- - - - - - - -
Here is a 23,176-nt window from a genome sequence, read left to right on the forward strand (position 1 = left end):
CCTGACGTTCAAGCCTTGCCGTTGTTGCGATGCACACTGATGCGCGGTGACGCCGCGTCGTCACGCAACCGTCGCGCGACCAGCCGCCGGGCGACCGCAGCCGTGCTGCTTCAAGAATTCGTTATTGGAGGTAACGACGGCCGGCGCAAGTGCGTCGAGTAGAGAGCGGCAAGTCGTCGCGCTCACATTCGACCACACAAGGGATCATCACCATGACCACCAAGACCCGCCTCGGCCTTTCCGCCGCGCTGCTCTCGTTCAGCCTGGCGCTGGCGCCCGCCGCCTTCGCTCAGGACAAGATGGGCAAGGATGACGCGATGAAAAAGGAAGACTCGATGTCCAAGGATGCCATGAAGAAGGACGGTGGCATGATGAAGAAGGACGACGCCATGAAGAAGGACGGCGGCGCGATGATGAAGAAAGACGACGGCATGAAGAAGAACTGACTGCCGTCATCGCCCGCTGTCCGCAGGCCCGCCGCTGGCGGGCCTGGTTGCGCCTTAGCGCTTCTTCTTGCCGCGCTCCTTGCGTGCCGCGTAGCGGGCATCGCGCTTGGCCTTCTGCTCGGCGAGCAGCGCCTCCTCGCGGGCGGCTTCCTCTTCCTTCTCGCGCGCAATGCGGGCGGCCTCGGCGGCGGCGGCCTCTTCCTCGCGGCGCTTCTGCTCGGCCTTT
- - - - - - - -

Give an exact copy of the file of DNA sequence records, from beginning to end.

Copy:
Here is a 23,176-nt window from a genome sequence, read left to right on the forward strand (position 1 = left end):
CCTGACGTTCAAGCCTTGCCGTTGTTGCGATGCACACTGATGCGCGGTGACGCCGCGTCGTCACGCAACCGTCGCGCGACCAGCCGCCGGGCGACCGCAGCCGTGCTGCTTCAAGAATTCGTTATTGGAGGTAACGACGGCCGGCGCAAGTGCGTCGAGTAGAGAGCGGCAAGTCGTCGCGCTCACATTCGACCACACAAGGGATCATCACCATGACCACCAAGACCCGCCTCGGCCTTTCCGCCGCGCTGCTCTCGTTCAGCCTGGCGCTGGCGCCCGCCGCCTTCGCTCAGGACAAGATGGGCAAGGATGACGCGATGAAAAAGGAAGACTCGATGTCCAAGGATGCCATGAAGAAGGACGGTGGCATGATGAAGAAGGACGACGCCATGAAGAAGGACGGCGGCGCGATGATGAAGAAAGACGACGGCATGAAGAAGAACTGACTGCCGTCATCGCCCGCTGTCCGCAGGCCCGCCGCTGGCGGGCCTGGTTGCGCCTTAGCGCTTCTTCTTGCCGCGCTCCTTGCGTGCCGCGTAGCGGGCATCGCGCTTGGCCTTCTGCTCGGCGAGCAGCGCCTCCTCGCGGGCGGCTTCCTCTTCCTTCTCGCGCGCAATGCGGGCGGCCTCGGCGGCGGCGGCCTCTTCCTCGCGGCGCTTCTGCTCGGCCTTT